That need to stand out becomes even more urgent, Baumgardt added, given the number of other, non-traditional, players such as Ikea entering the hardware and home improvement business.
Ikea, it was noted, makes an impact on consumers even at an early age. Children have no trouble shopping in Ikea, said the panel's moderator, Rick Mulligan of radio station ZDF in Mainz. And with up to 60% of home improvement shopping being done by women, stores must reflect their needs — and get more women into the upper ranks of their management.
A recent U.S. survey of female preferences for big boxes surprised many by revealing that both Home Depot and Lowe's scored about the same, adding weight to Baumgardt's argument.
He urged the audience to pay more attention to the customer, and less on the competition. "We have to figure out ways to create consumer demand, not just satisfy it," he pointed out. Needs can be created through product innovation. Then deliver the focus on the customer to the store shelves. "Make it easier for customers to shop - reduce SKU complexity and increase the range of attractiveness."
|PAINT BUYING GROUP ADDS LINES, MEMBERS
|Brampton, ON — Since its inception two years ago, Para ProSource has grown to 350 members, as the country's only buying group for painting and decorating accessories to specialty stores. The assortments available have even grown into private label products, says Doug Munro, general manager, who created the buying group for Para Paints. "ProSource now offers a full line of products," says Munro, formerly head of purchasing at Homecare Building Centres and a former buyer at True Value. "Along with some private label products, it helps dealers differentiate themselves from the box stores and helps them compete with the box stores."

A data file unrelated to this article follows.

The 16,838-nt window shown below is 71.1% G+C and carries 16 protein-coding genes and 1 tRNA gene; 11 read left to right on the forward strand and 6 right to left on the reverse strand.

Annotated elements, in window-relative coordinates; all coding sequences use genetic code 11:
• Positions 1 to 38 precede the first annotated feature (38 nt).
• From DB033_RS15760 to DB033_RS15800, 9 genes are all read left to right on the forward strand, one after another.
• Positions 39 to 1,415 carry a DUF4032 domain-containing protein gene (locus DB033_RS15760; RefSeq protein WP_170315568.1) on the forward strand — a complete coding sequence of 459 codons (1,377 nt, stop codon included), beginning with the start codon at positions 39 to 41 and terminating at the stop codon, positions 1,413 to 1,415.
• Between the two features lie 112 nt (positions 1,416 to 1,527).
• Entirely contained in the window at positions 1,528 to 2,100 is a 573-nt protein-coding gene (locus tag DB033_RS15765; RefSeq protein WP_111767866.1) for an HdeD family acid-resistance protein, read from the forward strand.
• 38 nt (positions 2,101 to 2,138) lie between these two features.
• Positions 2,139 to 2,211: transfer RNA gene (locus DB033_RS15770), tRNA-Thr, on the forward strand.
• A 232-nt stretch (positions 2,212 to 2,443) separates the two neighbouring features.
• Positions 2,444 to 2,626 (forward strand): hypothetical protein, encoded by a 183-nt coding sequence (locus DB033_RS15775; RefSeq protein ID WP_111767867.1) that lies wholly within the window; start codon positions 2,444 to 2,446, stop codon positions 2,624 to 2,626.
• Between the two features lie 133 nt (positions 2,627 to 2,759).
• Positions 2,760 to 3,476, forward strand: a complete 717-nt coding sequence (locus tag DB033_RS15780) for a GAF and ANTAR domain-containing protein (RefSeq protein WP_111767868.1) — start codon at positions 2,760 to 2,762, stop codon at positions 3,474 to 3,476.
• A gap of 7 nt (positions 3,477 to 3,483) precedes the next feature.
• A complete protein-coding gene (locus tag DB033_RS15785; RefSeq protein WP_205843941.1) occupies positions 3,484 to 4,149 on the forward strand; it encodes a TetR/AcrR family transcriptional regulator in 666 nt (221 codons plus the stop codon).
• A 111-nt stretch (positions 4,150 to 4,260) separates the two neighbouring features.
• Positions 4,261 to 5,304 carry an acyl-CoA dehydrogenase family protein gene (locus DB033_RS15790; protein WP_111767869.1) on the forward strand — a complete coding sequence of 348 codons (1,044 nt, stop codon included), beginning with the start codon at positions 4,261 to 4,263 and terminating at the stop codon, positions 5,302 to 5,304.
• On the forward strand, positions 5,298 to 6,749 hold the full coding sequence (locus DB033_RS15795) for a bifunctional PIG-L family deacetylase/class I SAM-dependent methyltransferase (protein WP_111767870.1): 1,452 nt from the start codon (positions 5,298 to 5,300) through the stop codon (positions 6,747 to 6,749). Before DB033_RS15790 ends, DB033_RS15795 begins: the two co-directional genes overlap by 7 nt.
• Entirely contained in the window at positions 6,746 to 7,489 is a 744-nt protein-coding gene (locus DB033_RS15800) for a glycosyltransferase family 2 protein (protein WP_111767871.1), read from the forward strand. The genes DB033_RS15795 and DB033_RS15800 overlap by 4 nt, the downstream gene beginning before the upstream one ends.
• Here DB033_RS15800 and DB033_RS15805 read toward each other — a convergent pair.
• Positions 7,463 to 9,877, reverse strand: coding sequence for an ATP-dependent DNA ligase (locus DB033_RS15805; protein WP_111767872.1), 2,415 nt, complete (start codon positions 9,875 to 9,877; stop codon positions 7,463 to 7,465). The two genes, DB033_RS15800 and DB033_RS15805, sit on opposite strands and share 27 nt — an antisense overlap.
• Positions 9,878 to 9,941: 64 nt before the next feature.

Para sales reps across the country also represent the ProSource program. So far, it's very strong in Ontario, with growing representation in Québec and the Maritimes. Western Canada is growing, as well, says Munro.